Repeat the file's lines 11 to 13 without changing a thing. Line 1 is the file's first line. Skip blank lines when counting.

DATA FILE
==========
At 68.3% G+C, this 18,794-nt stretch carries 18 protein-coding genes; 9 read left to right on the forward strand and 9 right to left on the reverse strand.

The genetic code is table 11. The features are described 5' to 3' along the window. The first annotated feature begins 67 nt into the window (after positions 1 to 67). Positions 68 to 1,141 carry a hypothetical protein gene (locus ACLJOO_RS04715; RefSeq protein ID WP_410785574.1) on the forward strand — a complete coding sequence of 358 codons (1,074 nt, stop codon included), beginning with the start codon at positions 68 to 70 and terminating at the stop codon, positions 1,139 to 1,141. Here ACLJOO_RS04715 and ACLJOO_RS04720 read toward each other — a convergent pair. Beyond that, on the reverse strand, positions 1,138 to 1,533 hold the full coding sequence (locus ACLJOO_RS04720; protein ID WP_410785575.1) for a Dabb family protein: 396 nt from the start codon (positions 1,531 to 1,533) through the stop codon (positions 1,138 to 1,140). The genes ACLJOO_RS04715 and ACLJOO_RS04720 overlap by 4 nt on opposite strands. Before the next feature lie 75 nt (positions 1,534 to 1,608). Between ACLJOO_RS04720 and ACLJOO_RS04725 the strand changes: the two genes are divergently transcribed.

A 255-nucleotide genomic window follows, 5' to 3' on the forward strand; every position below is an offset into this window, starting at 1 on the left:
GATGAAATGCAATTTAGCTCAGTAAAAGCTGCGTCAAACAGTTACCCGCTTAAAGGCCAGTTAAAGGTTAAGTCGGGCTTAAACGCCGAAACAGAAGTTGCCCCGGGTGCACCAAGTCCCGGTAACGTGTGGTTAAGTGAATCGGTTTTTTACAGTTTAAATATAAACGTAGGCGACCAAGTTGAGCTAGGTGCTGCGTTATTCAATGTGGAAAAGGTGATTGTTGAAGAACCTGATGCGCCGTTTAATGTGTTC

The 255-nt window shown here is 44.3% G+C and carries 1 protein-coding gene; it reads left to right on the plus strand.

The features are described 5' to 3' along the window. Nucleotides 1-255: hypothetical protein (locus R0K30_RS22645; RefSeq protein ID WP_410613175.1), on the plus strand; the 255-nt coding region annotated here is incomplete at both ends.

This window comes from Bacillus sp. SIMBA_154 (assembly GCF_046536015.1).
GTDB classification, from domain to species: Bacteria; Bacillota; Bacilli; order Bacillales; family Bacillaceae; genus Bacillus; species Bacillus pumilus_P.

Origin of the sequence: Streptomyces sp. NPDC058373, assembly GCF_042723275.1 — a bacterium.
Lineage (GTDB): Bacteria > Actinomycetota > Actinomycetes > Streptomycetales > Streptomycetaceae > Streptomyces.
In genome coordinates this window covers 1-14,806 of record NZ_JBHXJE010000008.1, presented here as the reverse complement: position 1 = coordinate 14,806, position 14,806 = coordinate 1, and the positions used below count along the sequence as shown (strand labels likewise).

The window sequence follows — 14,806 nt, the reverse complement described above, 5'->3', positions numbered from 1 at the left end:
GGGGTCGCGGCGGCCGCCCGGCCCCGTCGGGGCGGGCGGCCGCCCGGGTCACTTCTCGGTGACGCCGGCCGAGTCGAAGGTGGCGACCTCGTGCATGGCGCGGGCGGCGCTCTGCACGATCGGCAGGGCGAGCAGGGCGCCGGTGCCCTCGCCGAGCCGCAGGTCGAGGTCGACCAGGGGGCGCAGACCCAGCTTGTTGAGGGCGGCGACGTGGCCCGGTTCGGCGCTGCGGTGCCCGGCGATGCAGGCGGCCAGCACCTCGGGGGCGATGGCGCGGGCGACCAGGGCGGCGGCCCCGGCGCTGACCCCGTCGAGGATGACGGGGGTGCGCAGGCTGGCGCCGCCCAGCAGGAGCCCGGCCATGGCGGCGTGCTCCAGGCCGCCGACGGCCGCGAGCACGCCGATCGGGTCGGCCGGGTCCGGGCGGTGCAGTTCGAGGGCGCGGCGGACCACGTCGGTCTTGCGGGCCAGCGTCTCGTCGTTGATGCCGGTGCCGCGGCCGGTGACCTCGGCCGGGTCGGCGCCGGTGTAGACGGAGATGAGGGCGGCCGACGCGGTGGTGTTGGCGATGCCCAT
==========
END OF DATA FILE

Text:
In genome coordinates this window covers 1-14,806 of record NZ_JBHXJE010000008.1, presented here as the reverse complement: position 1 = coordinate 14,806, position 14,806 = coordinate 1, and the positions used below count along the sequence as shown (strand labels likewise).

The window sequence follows — 14,806 nt, the reverse complement described above, 5'->3', positions numbered from 1 at the left end:
GGGGTCGCGGCGGCCGCCCGGCCCCGTCGGGGCGGGCGGCCGCCCGGGTCACTTCTCGGTGACGCCGGCCGAGTCGAAGGTGGCGACCTCGTGCATGGCGCGGGCGGCGCTCTGCACGATCGGCAGGGCGAGCAGGGCGCCGGTGCCCTCGCCGAGCCGCAGGTCGAGGTCGACCAGGGGGCGCAGACCCAGCTTGTTGAGGGCGGCGACGTGGCCCGGTTCGGCGCTGCGGTGCCCGGCGATGCAGGCGGCCAGCACCTCGGGGGCGATGGCGCGGGCGACCAGGGCGGCGGCCCCGGCGCTGACCCCGTCGAGGATGACGGGGGTGCGCAGGCTGGCGCCGCCCAGCAGGAGCCCGGCCATGGCGGCGTGCTCCAGGCCGCCGACGGCCGCGAGCACGCCGATCGGGTCGGCCGGGTCCGGGCGGTGCAGTTCGAGGGCGCGGCGGACCACGTCGGTCTTGCGGGCCAGCGTCTCGTCGTTGATGCCGGTGCCGCGGCCGGTGACCTCGGCCGGGTCGGCGCCGGTGTAGACGGAGATGAGGGCGGCCGACGCGGTGGTGTTGGCGATGCCCAT